In fact, the most comprehensive study confirming this was done by a group of researchers, Merton Reznikoff, George Domino, Carolyn Bridges, and Merton Honeymon,who studied creative abilities in 117 pairs of identical and fraternal twins. Testing twins aged fifteen to twenty-two, they found that only about 30 percent of the performance of identical twins on a battery of ten creativity tests could be attributed to genetics. In contrast, roughly 80 percent to 85 percent of the twins’ performance on general intelligence (IQ) tests could be attributed to genetics.7 So general intelligence (at least the way scientists measure it) is basically a genetic endowment, but creativity is not. Nurture trumps nature as far as creativity goes. Six other creativity studies of identical twins confirm the Reznikoff et al. result: roughly 25 percent to 40 percent of what we do innovatively stems from genetics.8 That means that roughly two-thirds of our innovation skills still come through learning—from first understanding the skill, then practicing it, and ultimately gaining confidence in our capacity to create.

Our research on roughly five hundred innovators compared to roughly five thousand executives led us to identify five discovery skills that distinguish innovators from typical executives.

First and foremost, innovators count on a cognitive skill that we call “associational thinking” or simply “associating.” Associating happens as the brain tries to synthesize and make sense of novel inputs. It helps innovators discover new directions by making connections across seemingly unrelated questions, problems, or ideas. Innovative breakthroughs often happen at the intersection of diverse disciplines and fields.

Put simply, innovative thinkers connect fields, problems, or ideas that others find unrelated.

Associating—or the ability to make surprising connections across areas of knowledge, industries, even geographies—is an often-taken-for-granted skill among the innovators we studied. Innovators actively pursue diverse new information and ideas through questioning, observing, networking, and experimenting—the key catalysts for creative associations.

In our research, every high-profile innovator excelled at associating (scoring at the seventieth percentile or higher.

Innovative entrepreneurs often exhibit the capacity to do two things at once: they dive deep into the details to understand the subtle nuances of a particular customer experience, and they fly high to see how the details fit into the bigger picture. Synthesizing these two views often results in surprising associations.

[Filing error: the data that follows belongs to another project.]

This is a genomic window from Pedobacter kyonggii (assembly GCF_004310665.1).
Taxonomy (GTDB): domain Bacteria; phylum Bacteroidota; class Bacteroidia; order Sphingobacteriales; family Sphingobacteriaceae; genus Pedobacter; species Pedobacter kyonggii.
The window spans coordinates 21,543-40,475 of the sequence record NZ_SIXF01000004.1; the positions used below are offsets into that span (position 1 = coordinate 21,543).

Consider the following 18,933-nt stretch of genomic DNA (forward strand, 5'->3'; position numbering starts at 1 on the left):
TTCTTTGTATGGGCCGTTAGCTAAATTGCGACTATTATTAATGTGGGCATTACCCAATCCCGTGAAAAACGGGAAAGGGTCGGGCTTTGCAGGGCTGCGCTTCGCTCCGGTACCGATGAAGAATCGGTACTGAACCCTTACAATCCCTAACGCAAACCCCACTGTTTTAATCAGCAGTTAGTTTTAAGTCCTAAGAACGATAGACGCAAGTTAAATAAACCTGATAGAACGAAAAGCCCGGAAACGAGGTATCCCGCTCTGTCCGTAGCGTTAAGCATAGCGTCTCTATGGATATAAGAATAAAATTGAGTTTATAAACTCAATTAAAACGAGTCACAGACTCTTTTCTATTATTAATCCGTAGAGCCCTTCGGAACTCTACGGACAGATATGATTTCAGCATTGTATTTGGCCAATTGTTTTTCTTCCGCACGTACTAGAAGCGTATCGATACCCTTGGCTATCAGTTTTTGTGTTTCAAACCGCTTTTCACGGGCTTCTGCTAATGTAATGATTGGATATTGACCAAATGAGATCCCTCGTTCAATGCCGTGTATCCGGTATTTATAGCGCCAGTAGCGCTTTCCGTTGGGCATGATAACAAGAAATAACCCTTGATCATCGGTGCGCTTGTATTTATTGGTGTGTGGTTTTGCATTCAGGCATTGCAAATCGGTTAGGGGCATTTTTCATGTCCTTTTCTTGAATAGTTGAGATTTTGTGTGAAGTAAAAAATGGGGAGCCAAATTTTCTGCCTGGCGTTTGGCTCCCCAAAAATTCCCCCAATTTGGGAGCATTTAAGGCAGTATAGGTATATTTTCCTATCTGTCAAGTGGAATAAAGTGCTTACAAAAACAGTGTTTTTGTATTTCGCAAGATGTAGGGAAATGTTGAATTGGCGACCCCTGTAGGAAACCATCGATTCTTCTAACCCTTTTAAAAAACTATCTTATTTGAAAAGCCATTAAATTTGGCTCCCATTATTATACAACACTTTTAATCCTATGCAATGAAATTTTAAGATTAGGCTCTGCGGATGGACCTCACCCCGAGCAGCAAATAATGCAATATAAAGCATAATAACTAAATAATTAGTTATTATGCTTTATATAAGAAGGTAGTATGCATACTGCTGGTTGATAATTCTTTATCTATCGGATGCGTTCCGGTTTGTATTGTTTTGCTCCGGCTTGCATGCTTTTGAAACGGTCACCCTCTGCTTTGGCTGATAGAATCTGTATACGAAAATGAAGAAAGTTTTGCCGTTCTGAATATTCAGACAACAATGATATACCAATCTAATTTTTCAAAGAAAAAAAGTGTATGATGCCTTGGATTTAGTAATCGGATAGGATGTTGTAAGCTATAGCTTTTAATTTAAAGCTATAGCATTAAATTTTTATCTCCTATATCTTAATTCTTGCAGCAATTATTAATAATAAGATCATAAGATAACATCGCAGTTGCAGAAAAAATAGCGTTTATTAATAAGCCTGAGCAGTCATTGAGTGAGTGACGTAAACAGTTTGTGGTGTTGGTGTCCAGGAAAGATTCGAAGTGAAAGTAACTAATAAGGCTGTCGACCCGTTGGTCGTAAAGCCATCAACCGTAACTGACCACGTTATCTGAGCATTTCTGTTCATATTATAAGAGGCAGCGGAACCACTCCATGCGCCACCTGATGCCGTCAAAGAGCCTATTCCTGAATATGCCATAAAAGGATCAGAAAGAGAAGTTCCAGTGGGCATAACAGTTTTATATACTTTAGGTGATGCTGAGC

If innovators have one thing in common, it is that they love to collect ideas, like kids love to collect Legos.. This is important because the innovators we studied rarely invented something entirely new; they simply recombined the ideas they had collected in new ways, allowing them to offer something new to the market. Questioning, observing, networking, and experimenting helped innovators slowly build larger, richer stocks of building-block ideas in their heads. The more building blocks they acquired, the better they were able to combine newly acquired knowledge to generate a novel idea.

This knowledge profile typically generates innovative associations in two ways: (1) by importing an idea from another field into his area of deep expertise, or (2) by exporting an idea from his area of deep expertise to one of the broad fields he is exploring where he has shallow knowledge.

The other four discovery skills trigger associational thinking by helping innovators increase their stock of building-block ideas from which innovative ideas spring. Specifically, innovators engage the following behavioral skills more frequently:

Questioning. Innovators are consummate questioners who show a passion for inquiry. Their queries frequently challenge the status quo, just as Jobs did when he asked, “Why does a computer need a fan?” They love to ask, “If we tried this, what would happen?” Innovators, like Jobs, ask questions to understand how things really are today, why they are that way, and how they might be changed or disrupted. Collectively, their questions provoke new insights, connections, possibilities, and directions. We found that innovators consistently demonstrate a high Q/A ratio, where questions (Q) not only outnumber answers (A) in a typical conversation, but are valued at least as highly as good answers

Most innovators are intense observers. They carefully watch the world around them, and as they observe how things work, they often become sensitized to what doesn’t work. They may also observe that people in a different environment have found a different—often superior—way to solve a problem. As they engage in these types of observations, they begin to connect common threads across unconnected data, which may provoke uncommon business ideas.

Observing. Innovators are also intense observers. They carefully watch the world around them—including customers, products, services, technologies, and companies—and the observations help them gain insights into and ideas for new ways of doing things.

Networking. Innovators spend a lot of time and energy finding and testing ideas through a diverse network of individuals who vary wildly in their backgrounds and perspectives. Rather than simply doing social networking or networking for resources, they actively search for new ideas by talking to people who may offer a radically different view of things.